Re: The Tarot View of Life

#11
R.A. Hendley wrote:The creator of this little moral tale was also nice enough to show us the means in which to do so, Justice, Fortitude, and Temperance - be fair, be brave, and easy on the dessert wine and cream puffs! ;)
Brilliant Summary! :D

Re: The Tarot View of Life

#12
rah wrote :That would be completely opposite of the general meaning the allegory of Fortune had historically. The whole point of the image was fatalistic - that men are at the whim of Fate and Death,

1-Where ? / When ? / Who ?
2-JMD: Space ?
My friend if the designer would want to put a figure there sure where there ...
The Universe is like a Mamushka.

Re: The Tarot View of Life

#13
RAH:
Are you saying that because no 'turner of the wheel' is shown on the card, that it means the figures themselves are turning the wheel? That would be completely opposite of the general meaning the allegory of Fortune had historically.
Because there is no person depicted turning the handle, I think this image can be viewed in two ways.

1) The figures can be considered as responsible for 'turning' the wheel themselves because we, of our own volition, choose to persue (or not) a course of action/inaction. Purely by existing, we are engaged in the dynamics of Cause and Effect. What goes up, must come down.....

2) An 'invisible' Fate turns the wheel, and we are at its' mercy. I would think that many (not all!) Fateful occurances could be due to a lack of fore-thought, or a proper examination of ones motives and the effect they might cause.

All done...

Bee

Re: The Tarot View of Life

#14
Bernice wrote:RAH:
Are you saying that because no 'turner of the wheel' is shown on the card, that it means the figures themselves are turning the wheel? That would be completely opposite of the general meaning the allegory of Fortune had historically.
Because there is no person depicted turning the handle, I think this image can be viewed in two ways.

1) The figures can be considered as responsible for 'turning' the wheel themselves because we, of our own volition, choose to persue (or not) a course of action/inaction. Purely by existing, we are engaged in the dynamics of Cause and Effect. What goes up, must come down.....

2) An 'invisible' Fate turns the wheel, and we are at its' mercy. I would think that many (not all!) Fateful occurances could be due to a lack of fore-thought, or a proper examination of ones motives and the effect they might cause.

All done...

Bee
Good points Bee.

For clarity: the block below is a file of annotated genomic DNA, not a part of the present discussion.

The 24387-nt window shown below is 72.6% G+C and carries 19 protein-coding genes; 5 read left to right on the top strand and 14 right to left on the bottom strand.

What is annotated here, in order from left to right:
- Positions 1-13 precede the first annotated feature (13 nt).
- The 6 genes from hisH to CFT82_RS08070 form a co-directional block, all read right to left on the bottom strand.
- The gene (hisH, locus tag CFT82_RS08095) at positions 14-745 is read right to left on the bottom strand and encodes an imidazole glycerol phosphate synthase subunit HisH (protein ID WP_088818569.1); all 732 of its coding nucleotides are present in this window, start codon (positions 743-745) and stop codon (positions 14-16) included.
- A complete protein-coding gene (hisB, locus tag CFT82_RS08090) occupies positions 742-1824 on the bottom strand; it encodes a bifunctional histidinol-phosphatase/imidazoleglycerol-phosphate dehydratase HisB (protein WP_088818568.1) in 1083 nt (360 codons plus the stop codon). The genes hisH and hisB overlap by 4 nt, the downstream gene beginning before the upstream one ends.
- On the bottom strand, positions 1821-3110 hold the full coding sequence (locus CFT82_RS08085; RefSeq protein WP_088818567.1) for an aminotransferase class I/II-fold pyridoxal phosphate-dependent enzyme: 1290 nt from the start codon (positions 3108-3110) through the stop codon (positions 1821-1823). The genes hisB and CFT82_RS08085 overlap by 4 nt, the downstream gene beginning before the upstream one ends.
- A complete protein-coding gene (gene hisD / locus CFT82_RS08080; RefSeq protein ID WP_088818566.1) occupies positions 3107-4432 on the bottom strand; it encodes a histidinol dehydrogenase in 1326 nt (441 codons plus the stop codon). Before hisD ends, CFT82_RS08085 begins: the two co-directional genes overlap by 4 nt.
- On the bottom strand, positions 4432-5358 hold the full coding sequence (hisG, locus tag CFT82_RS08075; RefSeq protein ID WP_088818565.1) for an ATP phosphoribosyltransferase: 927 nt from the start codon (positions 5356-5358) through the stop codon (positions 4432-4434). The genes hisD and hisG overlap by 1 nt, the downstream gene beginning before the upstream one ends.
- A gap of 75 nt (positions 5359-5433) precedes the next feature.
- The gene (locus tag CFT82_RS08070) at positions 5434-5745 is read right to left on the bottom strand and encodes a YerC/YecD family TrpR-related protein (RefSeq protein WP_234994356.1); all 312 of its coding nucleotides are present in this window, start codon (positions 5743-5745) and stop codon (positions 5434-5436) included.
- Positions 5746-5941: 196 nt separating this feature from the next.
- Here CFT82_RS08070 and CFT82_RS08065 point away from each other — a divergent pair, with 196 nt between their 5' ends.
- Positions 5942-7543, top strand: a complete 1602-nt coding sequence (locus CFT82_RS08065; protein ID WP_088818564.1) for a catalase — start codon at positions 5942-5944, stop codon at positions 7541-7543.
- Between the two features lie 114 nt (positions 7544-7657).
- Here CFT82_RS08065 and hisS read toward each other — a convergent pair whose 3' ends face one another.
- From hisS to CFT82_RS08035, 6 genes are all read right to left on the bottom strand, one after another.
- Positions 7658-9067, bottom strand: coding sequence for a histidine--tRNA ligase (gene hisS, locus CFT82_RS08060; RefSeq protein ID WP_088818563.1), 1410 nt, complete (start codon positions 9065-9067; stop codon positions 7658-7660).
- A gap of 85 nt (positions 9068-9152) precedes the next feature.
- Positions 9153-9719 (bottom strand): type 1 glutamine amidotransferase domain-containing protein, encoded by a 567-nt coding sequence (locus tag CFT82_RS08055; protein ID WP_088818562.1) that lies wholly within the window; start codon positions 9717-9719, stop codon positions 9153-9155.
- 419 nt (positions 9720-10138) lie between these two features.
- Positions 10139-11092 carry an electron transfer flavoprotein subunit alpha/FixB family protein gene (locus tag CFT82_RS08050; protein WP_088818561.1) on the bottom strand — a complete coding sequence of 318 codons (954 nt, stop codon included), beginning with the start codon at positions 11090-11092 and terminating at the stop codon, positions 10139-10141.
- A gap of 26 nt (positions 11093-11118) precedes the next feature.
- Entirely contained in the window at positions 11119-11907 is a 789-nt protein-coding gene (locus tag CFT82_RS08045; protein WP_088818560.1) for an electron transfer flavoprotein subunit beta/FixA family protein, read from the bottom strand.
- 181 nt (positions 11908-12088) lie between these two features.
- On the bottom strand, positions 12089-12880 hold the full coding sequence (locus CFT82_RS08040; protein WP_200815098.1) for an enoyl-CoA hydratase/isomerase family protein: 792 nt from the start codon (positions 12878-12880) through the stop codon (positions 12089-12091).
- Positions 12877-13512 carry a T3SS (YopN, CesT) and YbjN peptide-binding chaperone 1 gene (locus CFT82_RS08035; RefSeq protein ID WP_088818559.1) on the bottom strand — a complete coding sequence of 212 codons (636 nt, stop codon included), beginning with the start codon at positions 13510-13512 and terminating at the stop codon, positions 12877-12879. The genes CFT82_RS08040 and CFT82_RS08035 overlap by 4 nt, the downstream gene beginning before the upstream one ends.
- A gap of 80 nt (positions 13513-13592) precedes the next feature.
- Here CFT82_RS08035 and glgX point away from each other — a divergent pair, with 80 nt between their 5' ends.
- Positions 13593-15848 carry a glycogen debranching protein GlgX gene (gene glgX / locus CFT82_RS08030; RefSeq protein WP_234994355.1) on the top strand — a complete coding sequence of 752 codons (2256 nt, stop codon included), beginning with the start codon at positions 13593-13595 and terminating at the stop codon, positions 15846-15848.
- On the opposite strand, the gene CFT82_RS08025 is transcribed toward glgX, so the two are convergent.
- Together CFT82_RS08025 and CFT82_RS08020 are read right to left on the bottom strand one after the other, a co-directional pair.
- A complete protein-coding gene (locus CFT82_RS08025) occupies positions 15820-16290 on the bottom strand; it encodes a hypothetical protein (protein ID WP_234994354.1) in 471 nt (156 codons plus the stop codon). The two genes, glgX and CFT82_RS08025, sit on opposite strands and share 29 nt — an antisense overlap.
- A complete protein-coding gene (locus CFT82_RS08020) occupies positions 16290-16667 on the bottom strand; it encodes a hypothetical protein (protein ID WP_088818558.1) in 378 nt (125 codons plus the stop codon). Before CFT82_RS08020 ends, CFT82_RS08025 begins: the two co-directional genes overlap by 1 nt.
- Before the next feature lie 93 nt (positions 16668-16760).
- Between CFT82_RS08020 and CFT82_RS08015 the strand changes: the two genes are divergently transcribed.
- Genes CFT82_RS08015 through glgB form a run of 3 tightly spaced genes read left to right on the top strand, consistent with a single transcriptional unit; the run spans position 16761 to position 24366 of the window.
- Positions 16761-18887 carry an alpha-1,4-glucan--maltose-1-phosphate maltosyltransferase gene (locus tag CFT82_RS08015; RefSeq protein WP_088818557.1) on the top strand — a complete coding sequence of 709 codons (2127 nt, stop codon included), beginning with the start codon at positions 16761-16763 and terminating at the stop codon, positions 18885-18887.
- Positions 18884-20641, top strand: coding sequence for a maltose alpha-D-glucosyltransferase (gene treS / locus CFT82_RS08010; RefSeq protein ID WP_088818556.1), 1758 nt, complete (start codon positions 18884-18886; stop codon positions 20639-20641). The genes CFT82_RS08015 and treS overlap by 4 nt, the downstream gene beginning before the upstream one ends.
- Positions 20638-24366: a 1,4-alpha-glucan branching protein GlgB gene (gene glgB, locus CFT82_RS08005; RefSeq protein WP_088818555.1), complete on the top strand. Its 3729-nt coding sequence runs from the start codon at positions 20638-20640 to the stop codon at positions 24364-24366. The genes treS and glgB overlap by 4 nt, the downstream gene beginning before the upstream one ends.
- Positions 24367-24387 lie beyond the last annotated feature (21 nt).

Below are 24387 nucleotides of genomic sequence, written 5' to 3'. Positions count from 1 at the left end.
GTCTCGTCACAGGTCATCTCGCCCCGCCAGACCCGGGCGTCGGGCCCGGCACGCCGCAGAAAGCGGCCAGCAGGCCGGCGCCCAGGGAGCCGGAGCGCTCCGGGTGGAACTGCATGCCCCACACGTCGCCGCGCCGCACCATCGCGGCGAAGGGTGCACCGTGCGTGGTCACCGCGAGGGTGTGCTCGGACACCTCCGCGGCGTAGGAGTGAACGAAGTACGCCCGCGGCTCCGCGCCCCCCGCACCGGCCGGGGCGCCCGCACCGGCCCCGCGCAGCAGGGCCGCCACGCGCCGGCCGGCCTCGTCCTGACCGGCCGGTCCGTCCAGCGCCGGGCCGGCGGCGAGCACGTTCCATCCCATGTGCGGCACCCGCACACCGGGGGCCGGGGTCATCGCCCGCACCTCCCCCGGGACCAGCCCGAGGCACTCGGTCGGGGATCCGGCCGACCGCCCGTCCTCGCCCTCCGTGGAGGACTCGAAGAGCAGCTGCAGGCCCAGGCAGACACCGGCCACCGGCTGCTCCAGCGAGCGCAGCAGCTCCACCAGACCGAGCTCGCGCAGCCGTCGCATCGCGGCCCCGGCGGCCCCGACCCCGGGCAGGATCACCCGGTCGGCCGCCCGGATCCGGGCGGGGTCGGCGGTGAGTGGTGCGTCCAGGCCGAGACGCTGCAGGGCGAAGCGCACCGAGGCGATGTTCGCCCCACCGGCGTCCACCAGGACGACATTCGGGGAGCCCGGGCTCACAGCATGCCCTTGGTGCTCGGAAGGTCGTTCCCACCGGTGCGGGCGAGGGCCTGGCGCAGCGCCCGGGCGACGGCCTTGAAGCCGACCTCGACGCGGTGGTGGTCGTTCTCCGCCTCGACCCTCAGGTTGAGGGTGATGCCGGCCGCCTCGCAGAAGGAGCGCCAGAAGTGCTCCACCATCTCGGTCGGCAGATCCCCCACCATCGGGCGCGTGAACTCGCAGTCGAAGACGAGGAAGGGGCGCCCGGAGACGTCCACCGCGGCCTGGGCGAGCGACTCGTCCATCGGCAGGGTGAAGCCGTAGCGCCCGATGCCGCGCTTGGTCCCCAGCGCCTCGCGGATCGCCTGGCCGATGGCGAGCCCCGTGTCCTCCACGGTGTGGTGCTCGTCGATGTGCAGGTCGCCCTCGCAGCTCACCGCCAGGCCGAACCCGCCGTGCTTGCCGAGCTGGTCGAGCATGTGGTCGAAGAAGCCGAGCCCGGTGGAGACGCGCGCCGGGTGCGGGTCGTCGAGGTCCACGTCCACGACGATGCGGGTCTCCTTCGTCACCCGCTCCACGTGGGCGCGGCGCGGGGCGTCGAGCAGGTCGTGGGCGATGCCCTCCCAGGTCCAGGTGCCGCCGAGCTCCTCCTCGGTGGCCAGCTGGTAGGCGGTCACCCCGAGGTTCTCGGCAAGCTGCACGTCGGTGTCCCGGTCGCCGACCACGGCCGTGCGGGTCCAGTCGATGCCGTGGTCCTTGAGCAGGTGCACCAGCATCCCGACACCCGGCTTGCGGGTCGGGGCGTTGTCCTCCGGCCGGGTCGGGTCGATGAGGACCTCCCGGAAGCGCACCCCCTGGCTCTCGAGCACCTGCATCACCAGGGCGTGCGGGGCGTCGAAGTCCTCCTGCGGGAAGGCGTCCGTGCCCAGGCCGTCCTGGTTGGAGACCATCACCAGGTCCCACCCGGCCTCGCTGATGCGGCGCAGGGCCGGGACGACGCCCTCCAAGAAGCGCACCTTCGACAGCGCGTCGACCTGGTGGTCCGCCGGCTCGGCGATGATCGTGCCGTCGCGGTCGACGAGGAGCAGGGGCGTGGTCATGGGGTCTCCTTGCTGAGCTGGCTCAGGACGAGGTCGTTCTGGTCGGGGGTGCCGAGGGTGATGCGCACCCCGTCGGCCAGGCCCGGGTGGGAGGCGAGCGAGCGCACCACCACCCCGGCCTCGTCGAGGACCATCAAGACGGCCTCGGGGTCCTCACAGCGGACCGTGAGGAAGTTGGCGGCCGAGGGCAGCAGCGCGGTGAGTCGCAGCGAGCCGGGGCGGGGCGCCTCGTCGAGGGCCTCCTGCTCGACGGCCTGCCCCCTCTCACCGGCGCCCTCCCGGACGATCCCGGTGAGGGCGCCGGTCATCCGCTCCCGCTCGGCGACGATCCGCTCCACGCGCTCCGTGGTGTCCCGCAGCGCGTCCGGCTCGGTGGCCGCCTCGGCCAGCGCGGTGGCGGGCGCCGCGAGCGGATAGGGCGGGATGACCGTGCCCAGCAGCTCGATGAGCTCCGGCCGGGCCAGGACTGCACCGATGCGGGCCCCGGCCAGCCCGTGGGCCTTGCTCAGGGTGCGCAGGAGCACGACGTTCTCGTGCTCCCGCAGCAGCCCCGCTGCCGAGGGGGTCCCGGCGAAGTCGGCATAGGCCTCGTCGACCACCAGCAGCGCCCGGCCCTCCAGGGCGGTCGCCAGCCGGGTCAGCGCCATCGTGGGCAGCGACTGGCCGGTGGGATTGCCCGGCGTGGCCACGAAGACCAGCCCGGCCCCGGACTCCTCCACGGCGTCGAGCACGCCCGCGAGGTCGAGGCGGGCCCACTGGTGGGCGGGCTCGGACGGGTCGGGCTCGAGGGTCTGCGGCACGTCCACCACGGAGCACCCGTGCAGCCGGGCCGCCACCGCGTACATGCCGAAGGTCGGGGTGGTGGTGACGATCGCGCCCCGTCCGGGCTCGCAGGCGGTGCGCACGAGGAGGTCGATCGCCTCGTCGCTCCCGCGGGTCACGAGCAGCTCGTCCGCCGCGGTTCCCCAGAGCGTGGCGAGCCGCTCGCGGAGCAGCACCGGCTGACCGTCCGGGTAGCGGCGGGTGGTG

Historically, I think a great question to ask is "Why does the Tarot de Marseille have only three figures on the Wheel instead of the much more standard four figures?"

There are exceptions, I remember Jean-Michel sharing some in the past. But, don't we also need to explain whey the fourth figure is missing? I'm very comfortable with with the four traditional "positions"... "I will reign, I reign, and I have reigned, and I have no reign."
Image
The Tarot will lose all its vitality for one who allows himself to be side-tracked by its pedantry. - Aleister Crowley

Re: The Tarot View of Life

#15
Roubret:
Historically, I think a great question to ask is "Why does the Tarot de Marseille have only three figures on the Wheel instead of the much more standard four figures?"
I would also prefer the Wheel to have four figures :)

I have seen an explanation of the 3-figures on the Wheel, probably at ATF. Something to do with a Fox and Hare 'story' around the times that the cards were created. I'm sorry I cannot be more explicit. If I find the post again, I'll copy & post it here.

I did wonder at the time (of reading the post) whether the card maker had decided that his version would have more 'punch' than the 4-figured Wheel. But to me, the sphinx-like creature at the top seems incongrueous.

Off to look for the Fox/Hare story....

Bee

Re: The Tarot View of Life

#16
The earliest surviving Tarot Wheels of Fortune *do* have four figures - Brambilla, Visconti-Sforza. They also show "Fortuna" herself in the middle. Having her outside turing it would be hard to do in the long and thin format of a card.

All of the earliest surviving printed cards also show four figures - the Met. Museum/Budapest sheets (Ferrara or eastern Italian), the Beaux-Arts-Rothschild sheets (Bolognese), and the Rosenwald (it seems (Florentine) - see e.g. Kaplan I, 125-131. The Roman "Colonna" sheet also shows four figures around the Wheel (Kaplan, 134), as does the 17th century "Anonymous Parisian" (Kaplan, 135).

I guess the best explanation for the loss of the figure in some decks/traditions must be economy of space.

Here is a webpage showing some Wheels of Fortune in other contexts associated with the Visconti family -
http://www.geocities.com/anytarot/fortuna.html

Ross
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Re: The Tarot View of Life

#17
Tom Tadfor Little wrote this on the Hermitage site about the Wheel.